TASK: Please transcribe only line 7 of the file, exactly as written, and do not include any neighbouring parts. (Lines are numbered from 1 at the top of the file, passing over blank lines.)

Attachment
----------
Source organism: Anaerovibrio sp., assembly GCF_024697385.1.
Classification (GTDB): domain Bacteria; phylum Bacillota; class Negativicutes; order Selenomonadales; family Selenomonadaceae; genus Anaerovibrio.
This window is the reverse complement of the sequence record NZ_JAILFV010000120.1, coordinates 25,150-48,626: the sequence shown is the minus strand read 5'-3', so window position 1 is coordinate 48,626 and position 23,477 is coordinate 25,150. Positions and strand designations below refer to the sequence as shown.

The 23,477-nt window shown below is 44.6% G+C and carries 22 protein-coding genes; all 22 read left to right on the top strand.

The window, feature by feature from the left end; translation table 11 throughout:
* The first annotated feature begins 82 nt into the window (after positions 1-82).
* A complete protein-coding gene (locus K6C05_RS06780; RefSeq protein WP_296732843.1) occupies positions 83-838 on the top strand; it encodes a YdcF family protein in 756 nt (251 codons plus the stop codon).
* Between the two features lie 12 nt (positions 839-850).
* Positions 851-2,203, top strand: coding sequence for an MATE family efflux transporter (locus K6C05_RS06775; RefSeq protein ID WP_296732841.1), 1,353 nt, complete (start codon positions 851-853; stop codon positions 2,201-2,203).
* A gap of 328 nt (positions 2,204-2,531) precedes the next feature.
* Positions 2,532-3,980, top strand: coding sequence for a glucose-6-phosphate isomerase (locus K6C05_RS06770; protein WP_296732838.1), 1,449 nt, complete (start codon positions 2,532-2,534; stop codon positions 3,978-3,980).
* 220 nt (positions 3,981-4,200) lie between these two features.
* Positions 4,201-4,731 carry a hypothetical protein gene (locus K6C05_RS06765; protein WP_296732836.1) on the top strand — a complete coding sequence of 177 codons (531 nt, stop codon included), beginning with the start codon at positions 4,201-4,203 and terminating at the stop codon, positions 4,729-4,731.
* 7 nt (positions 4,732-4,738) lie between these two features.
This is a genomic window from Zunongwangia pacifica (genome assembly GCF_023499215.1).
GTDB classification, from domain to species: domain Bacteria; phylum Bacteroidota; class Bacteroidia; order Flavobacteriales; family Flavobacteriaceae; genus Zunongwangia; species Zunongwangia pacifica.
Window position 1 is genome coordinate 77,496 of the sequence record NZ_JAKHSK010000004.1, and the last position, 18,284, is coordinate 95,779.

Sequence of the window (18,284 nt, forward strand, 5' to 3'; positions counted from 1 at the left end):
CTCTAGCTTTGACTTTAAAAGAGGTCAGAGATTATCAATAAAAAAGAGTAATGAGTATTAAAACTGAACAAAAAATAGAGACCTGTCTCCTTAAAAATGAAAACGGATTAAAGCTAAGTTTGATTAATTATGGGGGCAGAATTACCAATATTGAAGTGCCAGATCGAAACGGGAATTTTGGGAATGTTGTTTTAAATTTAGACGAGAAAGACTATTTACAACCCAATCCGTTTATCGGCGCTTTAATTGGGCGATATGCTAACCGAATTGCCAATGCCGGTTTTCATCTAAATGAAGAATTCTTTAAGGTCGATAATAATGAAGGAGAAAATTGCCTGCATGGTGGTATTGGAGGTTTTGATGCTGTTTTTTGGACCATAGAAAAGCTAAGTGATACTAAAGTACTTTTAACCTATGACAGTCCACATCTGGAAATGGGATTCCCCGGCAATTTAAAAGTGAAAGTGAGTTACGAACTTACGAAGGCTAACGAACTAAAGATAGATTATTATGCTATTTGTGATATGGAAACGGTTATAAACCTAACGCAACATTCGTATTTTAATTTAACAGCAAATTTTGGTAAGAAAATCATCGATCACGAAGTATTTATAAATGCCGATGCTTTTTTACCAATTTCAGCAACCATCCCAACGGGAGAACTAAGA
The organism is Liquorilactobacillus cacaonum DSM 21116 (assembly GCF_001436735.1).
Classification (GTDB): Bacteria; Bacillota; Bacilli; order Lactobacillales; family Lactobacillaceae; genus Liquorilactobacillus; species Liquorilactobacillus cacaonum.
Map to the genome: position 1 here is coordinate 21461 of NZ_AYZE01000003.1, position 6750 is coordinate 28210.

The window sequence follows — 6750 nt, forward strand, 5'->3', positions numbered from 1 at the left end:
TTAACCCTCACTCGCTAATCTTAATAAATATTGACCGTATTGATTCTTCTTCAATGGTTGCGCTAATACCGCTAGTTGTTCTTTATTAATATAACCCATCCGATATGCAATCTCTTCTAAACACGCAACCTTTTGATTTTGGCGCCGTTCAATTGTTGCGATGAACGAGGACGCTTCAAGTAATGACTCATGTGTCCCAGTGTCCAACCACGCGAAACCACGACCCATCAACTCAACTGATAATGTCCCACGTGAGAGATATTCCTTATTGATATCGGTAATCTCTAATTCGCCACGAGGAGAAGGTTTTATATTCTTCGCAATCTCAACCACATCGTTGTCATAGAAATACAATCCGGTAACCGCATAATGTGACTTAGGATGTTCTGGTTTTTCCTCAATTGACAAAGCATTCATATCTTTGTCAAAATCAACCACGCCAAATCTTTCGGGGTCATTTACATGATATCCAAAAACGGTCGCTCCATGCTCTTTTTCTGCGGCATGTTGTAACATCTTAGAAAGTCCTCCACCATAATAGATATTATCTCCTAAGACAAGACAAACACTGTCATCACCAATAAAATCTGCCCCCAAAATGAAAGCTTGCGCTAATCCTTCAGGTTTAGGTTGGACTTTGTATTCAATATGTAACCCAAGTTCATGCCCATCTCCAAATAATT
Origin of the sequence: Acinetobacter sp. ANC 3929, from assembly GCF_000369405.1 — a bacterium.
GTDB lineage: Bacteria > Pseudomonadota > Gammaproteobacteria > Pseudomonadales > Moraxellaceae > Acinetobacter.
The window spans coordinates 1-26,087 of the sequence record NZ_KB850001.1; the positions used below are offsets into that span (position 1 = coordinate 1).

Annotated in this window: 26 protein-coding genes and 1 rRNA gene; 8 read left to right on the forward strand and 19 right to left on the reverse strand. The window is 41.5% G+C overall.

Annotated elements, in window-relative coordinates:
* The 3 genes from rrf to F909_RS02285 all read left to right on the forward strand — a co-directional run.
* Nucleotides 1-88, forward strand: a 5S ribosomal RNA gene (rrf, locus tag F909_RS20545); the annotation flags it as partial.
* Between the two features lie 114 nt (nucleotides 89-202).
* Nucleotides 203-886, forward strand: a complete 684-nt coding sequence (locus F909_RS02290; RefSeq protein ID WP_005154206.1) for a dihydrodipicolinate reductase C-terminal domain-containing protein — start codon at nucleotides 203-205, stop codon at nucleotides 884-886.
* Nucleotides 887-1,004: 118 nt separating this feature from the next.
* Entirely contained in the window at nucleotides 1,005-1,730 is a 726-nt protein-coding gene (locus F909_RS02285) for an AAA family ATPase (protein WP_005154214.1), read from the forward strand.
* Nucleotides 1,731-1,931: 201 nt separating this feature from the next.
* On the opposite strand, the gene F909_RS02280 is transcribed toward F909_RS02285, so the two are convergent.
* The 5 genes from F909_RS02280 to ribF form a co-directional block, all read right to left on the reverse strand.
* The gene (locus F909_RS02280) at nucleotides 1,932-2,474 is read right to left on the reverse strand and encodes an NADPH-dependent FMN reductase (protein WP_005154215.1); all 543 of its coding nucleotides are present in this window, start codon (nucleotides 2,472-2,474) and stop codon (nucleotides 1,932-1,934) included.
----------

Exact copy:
* A complete protein-coding gene (locus K6C05_RS06780; RefSeq protein WP_296732843.1) occupies positions 83-838 on the top strand; it encodes a YdcF family protein in 756 nt (251 codons plus the stop codon).